Our colleague, Diane Marie Amann, draws our attention to, and invites our nominations for, an interesting contest that she and her co-bloggers at IntLawGrrls are conducting to name the "Seven Legal Wonders of the World." Here's Diane's description of the contest and its inspiration:
A contest launched 6 years ago by the entrepreneurial New7Wonders Foundation has driven more than 4 million people to cast 28 million votes for humankind's 7 most wondrous feats of engineering or architecture (of the traditional 7 only 1, the Pyramids, is still in existence). You've got just 60 days left to choose among the 21 finalists, which range from Athens' Acropolis temple to Bavaria's Neuschwanstein castle, from the statue of Jesus in Rio to the Statute of Liberty in New York. If the spirit moves you, vote here.
Or, help IntLawGrrls put together a different list -- of the World's 7 Legal Wonders. Post a comment or e-mail us at firstname.lastname@example.org with your nominee. Names of persons, things, events, ideas all are fair game. And your nominee may be a "wonder" in the negative as well as the positive sense of the word. [link]
Just as interesting as any particular candidate for "Legal Wonder" may be what the nominations say about the cultures from which these Legal Wonders have emerged and our own. Mary Rebecca Bynum has written that when she teaches her undergraduate course on "The Seven Wonders of the Ancient World," her purpose is not simply to teach students about the Seven Wonders themselves, but to explore "how members of one culture view other cultures, and what use they make of other cultures in their own world." This contest, too, may be as much a window into our own values, ideals, and culture as it is into the cultures that produced the particular "Legal Wonders" being nominated.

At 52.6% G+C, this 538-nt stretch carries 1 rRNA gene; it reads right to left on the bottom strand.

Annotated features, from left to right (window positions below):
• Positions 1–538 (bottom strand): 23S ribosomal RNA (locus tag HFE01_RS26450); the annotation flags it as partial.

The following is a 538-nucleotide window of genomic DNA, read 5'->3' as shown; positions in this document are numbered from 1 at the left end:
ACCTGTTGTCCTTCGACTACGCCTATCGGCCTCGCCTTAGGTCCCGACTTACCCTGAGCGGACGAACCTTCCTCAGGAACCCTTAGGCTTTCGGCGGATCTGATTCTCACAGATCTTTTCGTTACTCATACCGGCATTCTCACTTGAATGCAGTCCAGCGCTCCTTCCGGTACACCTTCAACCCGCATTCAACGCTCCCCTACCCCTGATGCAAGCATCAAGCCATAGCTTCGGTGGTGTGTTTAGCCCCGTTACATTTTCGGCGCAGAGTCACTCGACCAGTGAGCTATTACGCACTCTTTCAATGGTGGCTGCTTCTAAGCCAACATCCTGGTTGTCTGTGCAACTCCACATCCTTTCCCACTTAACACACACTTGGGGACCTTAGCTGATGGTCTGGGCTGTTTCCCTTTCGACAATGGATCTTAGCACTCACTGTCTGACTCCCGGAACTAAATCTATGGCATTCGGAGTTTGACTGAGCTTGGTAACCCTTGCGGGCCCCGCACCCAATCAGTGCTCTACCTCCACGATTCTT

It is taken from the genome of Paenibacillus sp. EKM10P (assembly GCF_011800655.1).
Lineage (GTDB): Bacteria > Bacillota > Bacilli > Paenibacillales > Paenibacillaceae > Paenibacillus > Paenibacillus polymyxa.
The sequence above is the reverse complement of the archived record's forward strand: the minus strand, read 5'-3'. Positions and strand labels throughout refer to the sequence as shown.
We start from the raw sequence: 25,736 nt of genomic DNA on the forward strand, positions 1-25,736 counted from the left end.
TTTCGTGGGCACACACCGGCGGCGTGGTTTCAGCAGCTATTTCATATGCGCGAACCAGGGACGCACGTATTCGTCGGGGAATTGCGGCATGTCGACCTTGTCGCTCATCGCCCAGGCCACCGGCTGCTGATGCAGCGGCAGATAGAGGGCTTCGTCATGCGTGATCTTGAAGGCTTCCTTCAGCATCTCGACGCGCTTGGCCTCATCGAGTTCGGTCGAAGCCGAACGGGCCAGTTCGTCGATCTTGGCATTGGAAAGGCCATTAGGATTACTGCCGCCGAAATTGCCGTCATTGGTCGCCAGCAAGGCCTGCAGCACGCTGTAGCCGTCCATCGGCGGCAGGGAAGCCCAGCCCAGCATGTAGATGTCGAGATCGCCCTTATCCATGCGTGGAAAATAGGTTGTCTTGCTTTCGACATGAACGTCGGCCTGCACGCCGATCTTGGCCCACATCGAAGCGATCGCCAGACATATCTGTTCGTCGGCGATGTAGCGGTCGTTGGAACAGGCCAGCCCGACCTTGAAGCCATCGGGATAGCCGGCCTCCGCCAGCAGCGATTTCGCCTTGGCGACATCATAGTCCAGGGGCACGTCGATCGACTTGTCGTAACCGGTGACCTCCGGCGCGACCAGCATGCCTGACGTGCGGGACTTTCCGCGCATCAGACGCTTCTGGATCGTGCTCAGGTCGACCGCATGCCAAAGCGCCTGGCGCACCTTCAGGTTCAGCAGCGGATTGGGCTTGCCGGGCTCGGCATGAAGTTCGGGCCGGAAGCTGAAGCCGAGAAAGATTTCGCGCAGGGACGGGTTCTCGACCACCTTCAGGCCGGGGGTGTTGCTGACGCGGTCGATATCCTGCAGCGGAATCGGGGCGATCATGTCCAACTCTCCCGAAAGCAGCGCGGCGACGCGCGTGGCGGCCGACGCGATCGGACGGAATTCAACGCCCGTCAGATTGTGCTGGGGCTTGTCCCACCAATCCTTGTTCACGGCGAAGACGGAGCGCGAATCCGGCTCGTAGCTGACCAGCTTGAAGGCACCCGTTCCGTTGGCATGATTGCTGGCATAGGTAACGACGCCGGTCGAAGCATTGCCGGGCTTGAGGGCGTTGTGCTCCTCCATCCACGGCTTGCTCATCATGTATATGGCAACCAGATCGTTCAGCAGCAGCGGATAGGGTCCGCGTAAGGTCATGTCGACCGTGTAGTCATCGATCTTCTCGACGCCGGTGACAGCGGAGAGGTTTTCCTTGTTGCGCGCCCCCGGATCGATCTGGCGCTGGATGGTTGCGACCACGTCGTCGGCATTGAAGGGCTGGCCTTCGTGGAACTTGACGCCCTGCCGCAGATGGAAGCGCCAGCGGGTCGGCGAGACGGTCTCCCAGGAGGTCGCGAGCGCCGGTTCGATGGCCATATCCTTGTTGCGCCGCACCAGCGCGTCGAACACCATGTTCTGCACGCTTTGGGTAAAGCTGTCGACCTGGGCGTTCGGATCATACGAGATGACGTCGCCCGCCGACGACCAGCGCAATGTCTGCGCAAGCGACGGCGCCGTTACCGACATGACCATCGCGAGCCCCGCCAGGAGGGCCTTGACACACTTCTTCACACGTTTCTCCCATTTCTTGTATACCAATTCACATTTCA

So who or what do we nominate here at Dorf on Law? There are of course many worthy candidates, but I nominate Dr. B.R. Ambedkar, a Dalit (or so-called "untouchable") leader who at times clashed with Gandhi and other Congress leaders during the Indian independence movement and later became one of the principal architects of the Indian Constitution, which among many other notable things abolished "untouchability." Over fifty years after his death, Ambedkar remains a deeply influential figure in contemporary India, although to many people also a controversial one. A crude indicator of progress under Ambedkar's Constitution may be seen in the sweeping recent victory in the state of Uttar Pradesh by the Bahujan Samajwadi Party, a party created principally to represent and advocate on behalf of Dalits. Not only did the BSP surprise observers by winning an absolute majority of seats in the state -- returning Mayawati, the first Dalit woman to lead any of India's states, to power as the state's Chief Minister -- but it apparently did so with significant support from a "rainbow coalition" that included significant numbers of upper caste Hindus. On the other hand, for a sense of how far India has yet to go to fully realize its formal abolition of untouchability, recall my post on the status of Dalits from several months ago.
Feel free to post your nominations for the "Legal Wonders" contest, along with your reasons, in the comments to this post (or, co-bloggers, perhaps in blog posts of your own). Or send an email to email@example.com. If it seems easier to identify "legal blunders" than "legal wonders," that need not hold you back, for if a blunder is bad enough -- if it's a downright fiasco -- perhaps it inspires wonder on that basis alone. So whether fabulous or fiasco, fire away with your nominations.